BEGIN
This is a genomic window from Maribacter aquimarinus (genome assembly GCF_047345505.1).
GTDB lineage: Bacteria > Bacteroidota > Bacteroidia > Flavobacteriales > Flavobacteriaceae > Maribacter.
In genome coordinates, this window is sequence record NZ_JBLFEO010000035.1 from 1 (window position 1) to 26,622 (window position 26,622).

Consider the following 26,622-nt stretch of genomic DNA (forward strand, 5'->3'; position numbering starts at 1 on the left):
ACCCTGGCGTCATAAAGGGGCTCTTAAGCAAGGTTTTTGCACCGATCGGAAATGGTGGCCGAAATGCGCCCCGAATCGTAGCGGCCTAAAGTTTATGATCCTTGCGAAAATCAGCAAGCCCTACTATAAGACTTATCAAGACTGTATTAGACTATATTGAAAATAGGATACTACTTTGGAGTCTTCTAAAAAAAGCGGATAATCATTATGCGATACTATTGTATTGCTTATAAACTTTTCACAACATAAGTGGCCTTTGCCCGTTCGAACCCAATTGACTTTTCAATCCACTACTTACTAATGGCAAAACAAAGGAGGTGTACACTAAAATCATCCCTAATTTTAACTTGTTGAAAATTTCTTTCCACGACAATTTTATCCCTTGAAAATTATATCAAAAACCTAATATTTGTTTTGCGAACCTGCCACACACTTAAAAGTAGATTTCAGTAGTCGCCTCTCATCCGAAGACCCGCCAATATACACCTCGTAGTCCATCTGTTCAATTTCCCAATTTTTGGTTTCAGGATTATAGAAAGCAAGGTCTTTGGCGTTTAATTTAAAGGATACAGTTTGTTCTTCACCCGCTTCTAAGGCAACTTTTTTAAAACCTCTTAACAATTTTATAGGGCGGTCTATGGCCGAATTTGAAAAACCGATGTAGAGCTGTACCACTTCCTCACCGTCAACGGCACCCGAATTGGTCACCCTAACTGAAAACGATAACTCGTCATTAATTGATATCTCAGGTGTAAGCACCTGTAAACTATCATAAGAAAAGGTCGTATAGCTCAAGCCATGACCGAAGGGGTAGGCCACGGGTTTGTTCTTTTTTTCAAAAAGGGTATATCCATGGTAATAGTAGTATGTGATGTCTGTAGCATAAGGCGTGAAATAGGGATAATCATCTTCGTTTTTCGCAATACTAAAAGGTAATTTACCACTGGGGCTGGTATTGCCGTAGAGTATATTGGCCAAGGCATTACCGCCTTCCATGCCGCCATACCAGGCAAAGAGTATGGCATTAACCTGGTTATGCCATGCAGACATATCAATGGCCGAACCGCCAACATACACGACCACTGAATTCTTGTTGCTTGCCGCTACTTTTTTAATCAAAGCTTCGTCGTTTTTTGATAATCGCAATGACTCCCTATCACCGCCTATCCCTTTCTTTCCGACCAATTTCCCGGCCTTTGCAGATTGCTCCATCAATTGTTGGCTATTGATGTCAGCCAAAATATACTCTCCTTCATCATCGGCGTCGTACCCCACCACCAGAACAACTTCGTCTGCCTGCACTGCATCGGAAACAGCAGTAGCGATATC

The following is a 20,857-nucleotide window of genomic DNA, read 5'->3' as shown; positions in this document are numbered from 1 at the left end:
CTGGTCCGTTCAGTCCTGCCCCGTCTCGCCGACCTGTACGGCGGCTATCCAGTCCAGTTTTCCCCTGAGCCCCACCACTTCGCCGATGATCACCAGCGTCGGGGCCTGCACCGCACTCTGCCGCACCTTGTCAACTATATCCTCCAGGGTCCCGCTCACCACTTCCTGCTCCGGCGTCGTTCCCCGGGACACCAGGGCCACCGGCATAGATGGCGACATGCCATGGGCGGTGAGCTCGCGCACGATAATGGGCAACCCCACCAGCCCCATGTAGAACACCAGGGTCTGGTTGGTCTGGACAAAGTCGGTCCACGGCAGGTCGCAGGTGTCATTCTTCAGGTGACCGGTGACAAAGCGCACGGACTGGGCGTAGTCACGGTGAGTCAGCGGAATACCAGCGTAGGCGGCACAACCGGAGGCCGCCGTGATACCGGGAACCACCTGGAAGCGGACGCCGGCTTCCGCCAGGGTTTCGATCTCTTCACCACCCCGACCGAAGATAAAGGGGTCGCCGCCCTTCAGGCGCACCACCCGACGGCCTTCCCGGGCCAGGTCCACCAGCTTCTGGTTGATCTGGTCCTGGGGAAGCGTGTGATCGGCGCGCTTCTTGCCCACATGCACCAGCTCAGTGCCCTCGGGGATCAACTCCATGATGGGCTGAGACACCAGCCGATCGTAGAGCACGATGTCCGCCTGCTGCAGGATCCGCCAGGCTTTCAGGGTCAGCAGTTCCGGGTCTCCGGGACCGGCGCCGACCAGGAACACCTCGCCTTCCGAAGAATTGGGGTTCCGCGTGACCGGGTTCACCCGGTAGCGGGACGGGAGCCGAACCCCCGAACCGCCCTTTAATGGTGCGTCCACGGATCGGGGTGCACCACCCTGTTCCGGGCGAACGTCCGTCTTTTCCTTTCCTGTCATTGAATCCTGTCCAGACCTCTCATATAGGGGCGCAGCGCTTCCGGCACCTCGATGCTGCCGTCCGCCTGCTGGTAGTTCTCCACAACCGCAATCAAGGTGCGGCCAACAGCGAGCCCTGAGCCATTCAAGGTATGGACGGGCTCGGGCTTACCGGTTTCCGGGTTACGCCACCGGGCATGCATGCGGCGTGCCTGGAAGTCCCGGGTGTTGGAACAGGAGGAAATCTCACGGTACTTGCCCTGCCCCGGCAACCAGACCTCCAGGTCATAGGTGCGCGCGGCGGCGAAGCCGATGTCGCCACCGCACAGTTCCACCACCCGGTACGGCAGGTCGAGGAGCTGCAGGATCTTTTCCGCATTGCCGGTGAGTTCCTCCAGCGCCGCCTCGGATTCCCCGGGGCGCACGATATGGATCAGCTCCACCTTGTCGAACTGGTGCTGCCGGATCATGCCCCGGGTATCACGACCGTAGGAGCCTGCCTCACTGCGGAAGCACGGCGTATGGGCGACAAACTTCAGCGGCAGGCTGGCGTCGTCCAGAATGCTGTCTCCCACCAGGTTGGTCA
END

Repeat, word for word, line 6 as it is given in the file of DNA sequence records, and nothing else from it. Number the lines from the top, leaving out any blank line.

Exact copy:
The following is a 20,857-nucleotide window of genomic DNA, read 5'->3' as shown; positions in this document are numbered from 1 at the left end: